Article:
Standing Stones at Avebury at sunrise on the Vernal (Spring) Equinox, designated a UNESCO World Heritage Site, the purpose of the ancient obelisks remains an enigma

Photo by: James Osmond

James Osmond

Everybody is Equal in the Equinox

Here comes the sun! At least, if you live in the northern hemisphere of the Earth.

March 17, 2020

Our home planet is tilted at an angle of 23.5 degrees. Tilted against what, you might ask. Good question. Our planet also orbits the sun, and if you imagine the path of our orbit tracing out a line on a giant piece of paper, our north pole isn’t pointing straight up from that piece of paper, but at an angle of 23.5 degrees.

So our north pole points to a particular direction in the sky (very close to the position of the star Polaris, hence the name). This tilt gives us the seasons. For half the Earth’s orbit, the northern hemisphere is tilted towards the sun, giving the topside an abundance of sunlight, with days longer than the nights (i.e., “summer”). For the other half of the year, the southern half of the Earth gets doused in sunlight (i.e. “also summer but for the southern hemisphere”).



West pine Drive equinox sunrise, Higgins Lake, Michigan

Photo by: Wiltser


In our orbit, there are two and exactly two places where neither hemisphere is tilted away or towards the sun, times when the length of the day is equal to the length of the night: the equinoxes.

The spring (or vernal, if you like fancy words) equinox is approaching soon, hitting us on March 19th, heralding the onset of spring and (eventually) summer for the northern hemisphere, and the beginning of fall and (eventually) winter for folks living south of the equator.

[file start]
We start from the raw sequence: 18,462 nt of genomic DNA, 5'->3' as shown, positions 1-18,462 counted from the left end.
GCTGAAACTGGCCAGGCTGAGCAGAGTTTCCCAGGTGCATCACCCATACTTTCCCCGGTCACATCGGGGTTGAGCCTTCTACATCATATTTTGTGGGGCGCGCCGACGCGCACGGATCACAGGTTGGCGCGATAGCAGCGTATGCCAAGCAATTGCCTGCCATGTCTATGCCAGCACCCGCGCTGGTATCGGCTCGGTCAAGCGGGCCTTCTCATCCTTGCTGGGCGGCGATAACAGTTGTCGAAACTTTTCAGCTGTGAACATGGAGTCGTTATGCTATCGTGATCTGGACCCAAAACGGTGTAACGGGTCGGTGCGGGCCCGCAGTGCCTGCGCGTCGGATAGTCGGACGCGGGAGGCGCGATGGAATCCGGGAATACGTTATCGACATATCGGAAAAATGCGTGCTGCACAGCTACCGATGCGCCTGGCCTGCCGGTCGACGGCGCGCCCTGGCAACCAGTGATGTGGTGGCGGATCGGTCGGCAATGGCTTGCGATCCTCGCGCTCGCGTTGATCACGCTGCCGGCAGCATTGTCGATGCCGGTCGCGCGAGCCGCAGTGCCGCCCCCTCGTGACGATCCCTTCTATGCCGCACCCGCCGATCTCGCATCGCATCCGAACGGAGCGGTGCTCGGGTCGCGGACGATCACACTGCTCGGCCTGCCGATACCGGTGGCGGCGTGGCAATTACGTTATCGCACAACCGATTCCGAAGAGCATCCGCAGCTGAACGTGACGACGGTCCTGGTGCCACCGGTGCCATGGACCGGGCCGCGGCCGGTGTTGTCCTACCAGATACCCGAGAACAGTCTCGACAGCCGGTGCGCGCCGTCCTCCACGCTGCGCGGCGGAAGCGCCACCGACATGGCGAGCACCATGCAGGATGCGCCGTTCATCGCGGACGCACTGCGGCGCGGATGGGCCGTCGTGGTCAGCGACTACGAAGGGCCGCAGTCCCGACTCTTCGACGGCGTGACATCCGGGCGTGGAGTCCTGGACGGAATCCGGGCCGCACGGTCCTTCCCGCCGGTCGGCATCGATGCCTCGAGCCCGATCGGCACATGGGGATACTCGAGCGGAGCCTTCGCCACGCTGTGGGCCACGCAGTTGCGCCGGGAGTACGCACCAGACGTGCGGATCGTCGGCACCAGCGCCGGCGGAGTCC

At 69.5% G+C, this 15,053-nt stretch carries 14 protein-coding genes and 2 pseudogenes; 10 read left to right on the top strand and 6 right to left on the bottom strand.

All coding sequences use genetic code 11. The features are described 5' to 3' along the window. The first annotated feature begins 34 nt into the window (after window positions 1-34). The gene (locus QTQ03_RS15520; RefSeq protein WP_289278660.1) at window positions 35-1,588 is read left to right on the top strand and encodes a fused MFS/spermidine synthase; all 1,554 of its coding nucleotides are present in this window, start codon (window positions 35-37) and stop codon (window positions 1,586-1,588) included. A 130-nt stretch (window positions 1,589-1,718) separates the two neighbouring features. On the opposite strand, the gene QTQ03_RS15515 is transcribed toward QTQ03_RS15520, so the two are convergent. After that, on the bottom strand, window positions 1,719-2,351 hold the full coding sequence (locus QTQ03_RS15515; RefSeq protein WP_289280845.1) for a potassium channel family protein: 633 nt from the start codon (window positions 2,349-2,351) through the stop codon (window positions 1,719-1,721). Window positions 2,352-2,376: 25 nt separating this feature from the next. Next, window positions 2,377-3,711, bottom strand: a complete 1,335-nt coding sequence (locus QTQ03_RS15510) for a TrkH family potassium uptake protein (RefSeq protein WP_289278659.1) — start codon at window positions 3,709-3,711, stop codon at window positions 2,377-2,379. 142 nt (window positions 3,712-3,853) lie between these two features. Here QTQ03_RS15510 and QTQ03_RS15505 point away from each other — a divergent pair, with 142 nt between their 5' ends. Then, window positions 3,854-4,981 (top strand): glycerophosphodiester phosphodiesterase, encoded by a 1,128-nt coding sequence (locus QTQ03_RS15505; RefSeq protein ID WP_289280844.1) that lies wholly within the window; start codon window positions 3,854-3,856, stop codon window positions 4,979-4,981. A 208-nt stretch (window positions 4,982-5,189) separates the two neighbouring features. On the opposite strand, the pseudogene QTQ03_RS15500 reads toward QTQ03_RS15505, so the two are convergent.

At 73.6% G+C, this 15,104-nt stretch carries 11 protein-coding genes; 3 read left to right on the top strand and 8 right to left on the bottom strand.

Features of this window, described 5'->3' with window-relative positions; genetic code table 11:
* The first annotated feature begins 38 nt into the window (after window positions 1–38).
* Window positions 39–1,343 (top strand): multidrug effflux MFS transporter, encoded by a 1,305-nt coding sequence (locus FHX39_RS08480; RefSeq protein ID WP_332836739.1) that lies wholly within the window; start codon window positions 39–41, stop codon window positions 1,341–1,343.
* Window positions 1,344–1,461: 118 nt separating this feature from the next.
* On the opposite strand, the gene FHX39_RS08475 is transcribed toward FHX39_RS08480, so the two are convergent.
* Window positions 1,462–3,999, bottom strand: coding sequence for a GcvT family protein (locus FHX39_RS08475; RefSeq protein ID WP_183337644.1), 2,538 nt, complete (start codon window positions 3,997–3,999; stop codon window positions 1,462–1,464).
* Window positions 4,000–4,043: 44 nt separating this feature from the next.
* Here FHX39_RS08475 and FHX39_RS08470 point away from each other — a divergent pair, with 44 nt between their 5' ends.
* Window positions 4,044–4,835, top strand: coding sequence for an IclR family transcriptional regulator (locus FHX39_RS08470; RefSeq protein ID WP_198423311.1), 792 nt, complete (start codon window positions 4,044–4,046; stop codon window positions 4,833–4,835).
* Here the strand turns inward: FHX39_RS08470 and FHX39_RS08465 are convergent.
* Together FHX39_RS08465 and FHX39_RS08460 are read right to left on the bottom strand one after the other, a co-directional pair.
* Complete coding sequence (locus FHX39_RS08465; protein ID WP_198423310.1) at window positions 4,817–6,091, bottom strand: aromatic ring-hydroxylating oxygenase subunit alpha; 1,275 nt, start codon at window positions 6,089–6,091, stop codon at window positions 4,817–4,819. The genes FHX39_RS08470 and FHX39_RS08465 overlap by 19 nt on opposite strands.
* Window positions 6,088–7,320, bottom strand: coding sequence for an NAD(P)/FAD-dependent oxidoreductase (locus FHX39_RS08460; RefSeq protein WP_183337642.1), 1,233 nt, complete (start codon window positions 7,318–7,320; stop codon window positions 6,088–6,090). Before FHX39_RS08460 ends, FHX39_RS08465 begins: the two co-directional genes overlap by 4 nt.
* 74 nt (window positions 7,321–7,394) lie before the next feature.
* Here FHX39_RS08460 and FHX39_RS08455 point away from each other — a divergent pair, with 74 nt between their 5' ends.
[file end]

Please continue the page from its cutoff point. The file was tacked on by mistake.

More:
And here’s a fun fact you can use to impress your friends on March 19th. Even though the equinox is touted as the day when the length of the day is equal to the length of night, it’s not, technically correct.

The problem comes down to the definition of “day”. At the equinox, on March 19th, if you were to live in the middle of the ocean (so you would have perfectly flat horizons with nothing to block the view) then it would take twelve hours for the exact center of the sun to travel from one horizon, crawl above you overhead, and dip into the sea on the opposite side.

But that’s not a “day”. A “day” starts at the moment the topmost edge of the sun peeks above the horizon, and ends when the entire disk of our star is completely below the horizon. That extra distance adds up to a few minutes.

Plus, there’s one more effect. Our atmosphere has different layers, with air of different temperatures sitting above each other. These differences bend the path of light, like a lens, and is something we call refraction. This means that even though the sun isn’t actually above the horizon, it can look like it is because the air between us and the sun have bent the path of its light.

All told, on the day of the equinox, depending on where you are on the Earth your day can be up to a few minutes longer than the night.

Paul M. Sutter

Paul M. Sutter is an astrophysicist at Stony Brook University and the Flatiron Institute, host of Ask a Spaceman and Space Radio, and author of How to Die in Space.

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